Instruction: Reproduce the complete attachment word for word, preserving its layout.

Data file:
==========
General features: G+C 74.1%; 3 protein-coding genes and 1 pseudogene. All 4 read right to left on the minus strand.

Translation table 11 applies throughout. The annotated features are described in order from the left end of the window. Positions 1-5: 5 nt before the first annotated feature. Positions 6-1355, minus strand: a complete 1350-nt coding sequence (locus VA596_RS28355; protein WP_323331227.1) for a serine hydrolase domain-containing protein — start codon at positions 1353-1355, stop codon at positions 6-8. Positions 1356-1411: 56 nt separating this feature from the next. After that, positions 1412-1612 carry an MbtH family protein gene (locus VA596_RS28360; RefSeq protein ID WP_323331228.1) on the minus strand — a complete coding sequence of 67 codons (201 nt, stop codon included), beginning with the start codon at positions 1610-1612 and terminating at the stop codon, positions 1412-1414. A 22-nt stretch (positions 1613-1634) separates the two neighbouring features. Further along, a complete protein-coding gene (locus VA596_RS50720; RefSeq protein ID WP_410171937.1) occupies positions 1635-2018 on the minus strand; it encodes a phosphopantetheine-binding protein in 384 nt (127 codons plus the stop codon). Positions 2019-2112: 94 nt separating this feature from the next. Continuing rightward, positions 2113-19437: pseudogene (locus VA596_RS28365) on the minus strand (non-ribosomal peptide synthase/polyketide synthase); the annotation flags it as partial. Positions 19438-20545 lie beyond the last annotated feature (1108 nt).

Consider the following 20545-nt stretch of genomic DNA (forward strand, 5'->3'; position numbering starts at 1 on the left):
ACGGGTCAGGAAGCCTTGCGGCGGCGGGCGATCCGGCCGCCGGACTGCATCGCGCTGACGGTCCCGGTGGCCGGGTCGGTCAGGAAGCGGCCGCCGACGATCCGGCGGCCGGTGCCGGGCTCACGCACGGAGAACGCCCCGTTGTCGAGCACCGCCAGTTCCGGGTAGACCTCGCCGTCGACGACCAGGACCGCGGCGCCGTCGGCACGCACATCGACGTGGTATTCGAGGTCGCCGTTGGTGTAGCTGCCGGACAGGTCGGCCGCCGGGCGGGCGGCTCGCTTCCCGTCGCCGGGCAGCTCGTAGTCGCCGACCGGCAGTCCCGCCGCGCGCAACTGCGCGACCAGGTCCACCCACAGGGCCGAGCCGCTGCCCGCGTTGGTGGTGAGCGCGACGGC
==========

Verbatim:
General features: G+C 74.1%; 3 protein-coding genes and 1 pseudogene. All 4 read right to left on the minus strand.

Translation table 11 applies throughout. The annotated features are described in order from the left end of the window. Positions 1-5: 5 nt before the first annotated feature. Positions 6-1355, minus strand: a complete 1350-nt coding sequence (locus VA596_RS28355; protein WP_323331227.1) for a serine hydrolase domain-containing protein — start codon at positions 1353-1355, stop codon at positions 6-8. Positions 1356-1411: 56 nt separating this feature from the next. After that, positions 1412-1612 carry an MbtH family protein gene (locus VA596_RS28360; RefSeq protein ID WP_323331228.1) on the minus strand — a complete coding sequence of 67 codons (201 nt, stop codon included), beginning with the start codon at positions 1610-1612 and terminating at the stop codon, positions 1412-1414. A 22-nt stretch (positions 1613-1634) separates the two neighbouring features. Further along, a complete protein-coding gene (locus VA596_RS50720; RefSeq protein ID WP_410171937.1) occupies positions 1635-2018 on the minus strand; it encodes a phosphopantetheine-binding protein in 384 nt (127 codons plus the stop codon). Positions 2019-2112: 94 nt separating this feature from the next. Continuing rightward, positions 2113-19437: pseudogene (locus VA596_RS28365) on the minus strand (non-ribosomal peptide synthase/polyketide synthase); the annotation flags it as partial. Positions 19438-20545 lie beyond the last annotated feature (1108 nt).

Consider the following 20545-nt stretch of genomic DNA (forward strand, 5'->3'; position numbering starts at 1 on the left):
ACGGGTCAGGAAGCCTTGCGGCGGCGGGCGATCCGGCCGCCGGACTGCATCGCGCTGACGGTCCCGGTGGCCGGGTCGGTCAGGAAGCGGCCGCCGACGATCCGGCGGCCGGTGCCGGGCTCACGCACGGAGAACGCCCCGTTGTCGAGCACCGCCAGTTCCGGGTAGACCTCGCCGTCGACGACCAGGACCGCGGCGCCGTCGGCACGCACATCGACGTGGTATTCGAGGTCGCCGTTGGTGTAGCTGCCGGACAGGTCGGCCGCCGGGCGGGCGGCTCGCTTCCCGTCGCCGGGCAGCTCGTAGTCGCCGACCGGCAGTCCCGCCGCGCGCAACTGCGCGACCAGGTCCACCCACAGGGCCGAGCCGCTGCCCGCGTTGGTGGTGAGCGCGACGGC